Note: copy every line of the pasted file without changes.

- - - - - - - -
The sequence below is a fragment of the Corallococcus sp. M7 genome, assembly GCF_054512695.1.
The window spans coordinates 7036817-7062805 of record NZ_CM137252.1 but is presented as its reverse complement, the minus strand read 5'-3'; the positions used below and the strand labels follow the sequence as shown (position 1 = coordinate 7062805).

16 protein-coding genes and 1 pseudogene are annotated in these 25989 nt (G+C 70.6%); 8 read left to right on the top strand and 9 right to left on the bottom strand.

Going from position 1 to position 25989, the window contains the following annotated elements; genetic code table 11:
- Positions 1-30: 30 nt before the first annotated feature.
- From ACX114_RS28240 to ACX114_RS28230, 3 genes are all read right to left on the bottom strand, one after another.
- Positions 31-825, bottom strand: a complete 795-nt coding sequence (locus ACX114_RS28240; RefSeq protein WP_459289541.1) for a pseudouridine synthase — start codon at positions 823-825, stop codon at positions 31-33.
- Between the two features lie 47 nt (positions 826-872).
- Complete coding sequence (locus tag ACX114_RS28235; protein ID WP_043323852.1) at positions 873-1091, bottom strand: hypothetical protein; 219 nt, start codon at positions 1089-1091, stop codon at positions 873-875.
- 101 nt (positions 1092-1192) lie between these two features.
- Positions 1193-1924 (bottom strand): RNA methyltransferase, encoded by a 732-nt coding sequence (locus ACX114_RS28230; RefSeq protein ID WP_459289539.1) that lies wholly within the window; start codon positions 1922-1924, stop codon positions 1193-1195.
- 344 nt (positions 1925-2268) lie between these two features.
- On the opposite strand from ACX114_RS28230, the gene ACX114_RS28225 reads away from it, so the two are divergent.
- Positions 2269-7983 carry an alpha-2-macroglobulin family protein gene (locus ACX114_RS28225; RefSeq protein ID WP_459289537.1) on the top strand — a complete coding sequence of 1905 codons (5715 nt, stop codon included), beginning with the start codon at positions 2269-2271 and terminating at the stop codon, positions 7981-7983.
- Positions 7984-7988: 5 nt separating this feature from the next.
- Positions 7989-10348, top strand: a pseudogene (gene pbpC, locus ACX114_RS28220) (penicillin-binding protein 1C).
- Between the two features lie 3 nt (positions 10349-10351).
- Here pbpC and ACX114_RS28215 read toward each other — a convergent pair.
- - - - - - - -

The sequence below is a fragment of the Corallococcus sp. M7 genome, assembly GCF_054512695.1.
The window spans coordinates 7036817-7062805 of record NZ_CM137252.1 but is presented as its reverse complement, the minus strand read 5'-3'; the positions used below and the strand labels follow the sequence as shown (position 1 = coordinate 7062805).

16 protein-coding genes and 1 pseudogene are annotated in these 25989 nt (G+C 70.6%); 8 read left to right on the top strand and 9 right to left on the bottom strand.

Going from position 1 to position 25989, the window contains the following annotated elements; genetic code table 11:
- Positions 1-30: 30 nt before the first annotated feature.
- From ACX114_RS28240 to ACX114_RS28230, 3 genes are all read right to left on the bottom strand, one after another.
- Positions 31-825, bottom strand: a complete 795-nt coding sequence (locus ACX114_RS28240; RefSeq protein WP_459289541.1) for a pseudouridine synthase — start codon at positions 823-825, stop codon at positions 31-33.
- Between the two features lie 47 nt (positions 826-872).
- Complete coding sequence (locus tag ACX114_RS28235; protein ID WP_043323852.1) at positions 873-1091, bottom strand: hypothetical protein; 219 nt, start codon at positions 1089-1091, stop codon at positions 873-875.
- 101 nt (positions 1092-1192) lie between these two features.
- Positions 1193-1924 (bottom strand): RNA methyltransferase, encoded by a 732-nt coding sequence (locus ACX114_RS28230; RefSeq protein ID WP_459289539.1) that lies wholly within the window; start codon positions 1922-1924, stop codon positions 1193-1195.
- 344 nt (positions 1925-2268) lie between these two features.
- On the opposite strand from ACX114_RS28230, the gene ACX114_RS28225 reads away from it, so the two are divergent.
- Positions 2269-7983 carry an alpha-2-macroglobulin family protein gene (locus ACX114_RS28225; RefSeq protein ID WP_459289537.1) on the top strand — a complete coding sequence of 1905 codons (5715 nt, stop codon included), beginning with the start codon at positions 2269-2271 and terminating at the stop codon, positions 7981-7983.
- Positions 7984-7988: 5 nt separating this feature from the next.
- Positions 7989-10348, top strand: a pseudogene (gene pbpC, locus ACX114_RS28220) (penicillin-binding protein 1C).
- Between the two features lie 3 nt (positions 10349-10351).
- Here pbpC and ACX114_RS28215 read toward each other — a convergent pair.